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Mon09012014

Vestas, EP Global Energy partner for donor-funded wind farm in Jordan

Vestas, EP Global Energy partner for donor-funded wind farm in Jordan

Wind turbine manufacturer Vestas and private energy asset developer EP Global En...

World Bank commits $5 billion for African renewable energy projects

World Bank commits $5 billion for African renewable energy projects

The World Bank Group has committed US$5 billion towards supporting energy projec...

Seven creative ways to teach your kids about eco-living

Seven creative ways to teach your kids about eco-living

According to Bureau of Labor Statistics, 3.1 million jobs in the United States w...

$50 million A.D.B. loan to develop Indonesia’s geothermal potential

$50 million A.D.B. loan to develop Indonesia’s geothermal potential

The Asian Development Bank will provide Indonesia a loan of up to $50 million to...

Iberdrola completes its first three renewable energy projects in South Africa

Iberdrola completes its first three renewable energy projects in South Africa

Iberdrola has completed two wind farms and a photovoltaic power plant in South A...

Former Irish president appointed as special envoy for climate change

Former Irish president appointed as special envoy for climate change

Former Irish President Mary Robinson has been appointed by United Nations Secret...

The truth about the forthcoming endangered cities

The truth about the forthcoming endangered cities

Gone are the days when the term ‘endangered’ was being cascaded to animals or di...

Business

Technology

300 billion tons of carbon dioxide to continue to spew from existing power plants

300 billion tons of carbon dioxide to continue to spew from existing power plants

Monday, 01 September 2014

Existing power plants around the world are expected to pump out more than 300 billion tons of carbon dioxide over their lifetime. According to Univers...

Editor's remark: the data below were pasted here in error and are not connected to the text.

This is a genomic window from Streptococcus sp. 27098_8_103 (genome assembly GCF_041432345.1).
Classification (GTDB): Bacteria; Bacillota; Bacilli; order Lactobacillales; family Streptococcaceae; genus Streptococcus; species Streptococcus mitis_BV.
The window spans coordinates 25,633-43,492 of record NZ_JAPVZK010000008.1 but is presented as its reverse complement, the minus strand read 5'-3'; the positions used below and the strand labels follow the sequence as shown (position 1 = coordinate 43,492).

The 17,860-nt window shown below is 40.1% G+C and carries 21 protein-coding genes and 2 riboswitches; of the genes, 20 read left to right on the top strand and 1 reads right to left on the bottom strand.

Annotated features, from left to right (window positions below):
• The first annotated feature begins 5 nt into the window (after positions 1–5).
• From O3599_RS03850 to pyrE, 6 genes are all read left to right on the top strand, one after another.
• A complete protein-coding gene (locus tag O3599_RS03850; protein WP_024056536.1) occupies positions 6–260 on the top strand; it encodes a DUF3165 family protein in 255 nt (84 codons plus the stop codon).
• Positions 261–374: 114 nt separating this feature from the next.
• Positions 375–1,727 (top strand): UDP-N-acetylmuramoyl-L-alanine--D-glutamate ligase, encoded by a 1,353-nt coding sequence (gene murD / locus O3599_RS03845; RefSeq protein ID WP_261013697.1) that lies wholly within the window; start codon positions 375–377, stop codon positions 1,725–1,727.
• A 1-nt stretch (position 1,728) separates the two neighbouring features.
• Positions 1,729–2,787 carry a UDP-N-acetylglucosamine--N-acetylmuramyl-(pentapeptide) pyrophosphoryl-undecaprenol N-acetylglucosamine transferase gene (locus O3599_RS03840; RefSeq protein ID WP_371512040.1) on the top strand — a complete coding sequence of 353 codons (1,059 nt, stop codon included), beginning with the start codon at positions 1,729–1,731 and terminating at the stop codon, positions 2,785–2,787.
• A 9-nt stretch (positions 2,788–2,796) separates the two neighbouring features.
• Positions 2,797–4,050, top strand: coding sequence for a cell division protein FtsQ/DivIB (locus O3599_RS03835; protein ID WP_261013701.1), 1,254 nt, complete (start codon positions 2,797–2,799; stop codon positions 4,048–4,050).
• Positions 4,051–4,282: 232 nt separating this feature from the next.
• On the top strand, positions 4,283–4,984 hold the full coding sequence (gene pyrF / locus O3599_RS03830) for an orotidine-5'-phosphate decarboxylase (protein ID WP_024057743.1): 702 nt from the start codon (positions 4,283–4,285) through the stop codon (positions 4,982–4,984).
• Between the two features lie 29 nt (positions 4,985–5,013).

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Politics

Living Green

Ways to save energy at home

Ways to save energy at home

Monday, 01 September 2014

Higher energy bills are a sign of us wasting energy, but you can change that around with some smart management of your home. The tips ahead will give ...

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Renewables

Renewable energy expansion slowing down – I.E.A. report

Renewable energy expansion slowing down – I.E.A. report

Monday, 01 September 2014

The growth of new renewable power is projected to slow and stabilize after 2014, according to a new report released by the International Energy Agency...

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Low-Carbon

Proterra, Kings County Metro bring electric buses to Seattle

Proterra, Kings County Metro bring electric buses to Seattle

Thursday, 28 August 2014

Proterra Inc. has sold two 40-foot battery-electric transit buses and a fast charge system to King County Metro in Seattle, Washington. King County Me...

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Opinion

Unsustainable urban life: What's next?

Unsustainable urban life: What's next?

Wednesday, 11 June 2014

Nutrition plays a critical role in everyone’s chance at a better future. Hunger, said Benjamin Franklin once, is the best pickle. Some say “pickle”...

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Researchers complete genetic map of miscanthus

Researchers from American energy crop company Ceres, Inc, and Aberystwyth University have completed the first high-resolution, comprehensive genetic map of the perennial grass known as miscanthus.

Miscanthus is considered a promising source of biomass for the production of alternative fuels and clean energy. It is fast growing, tough and capable of growing on marginal land. However, it is difficult to establish the crop as it is planted from cuttings or rhizomes.

According to Ceres, it can cost thousands of dollars an acre to establish a field of miscanthus, around five to 10 times more than a seed crop such as switchgrass.

In order for miscanthus to live up to its potential as a bioenergy crop, cheaper ways to breed and raise it need to be developed.

The researchers from Ceres, along with scientists from Aberystwyth's Institute of Biological, Environmental and Rural Sciences mapped all 19 chromosomes of miscanthus and found 20,000 genetic differences or markers.

Markers allow geneticists to differentiate individual plants based on variations in their D.N.A. This will also allow easier identification of plants with characteristics that breeders may or may not want to propagate.

"By defining the genetic diversity in our germplasm collections with the new D.N.A. markers, we can more rapidly introduce important crop traits into our new, seed-propagated miscanthus products," said Richard Flavell, chief scientific officer of Ceres.

Professor Iain Donnison, head of the bioenergy team at the institute, noted that the mapping project would also provide greater insight into how the miscanthus genome compares with other crop plants.

The research was funded as part of Britain's Biotechnology and Biological Sciences Research Council Sustainable Bioenergy Center. Both Ceres and Ibers are members of the council, an academic-industry research partnership focused on the bioenergy sector.



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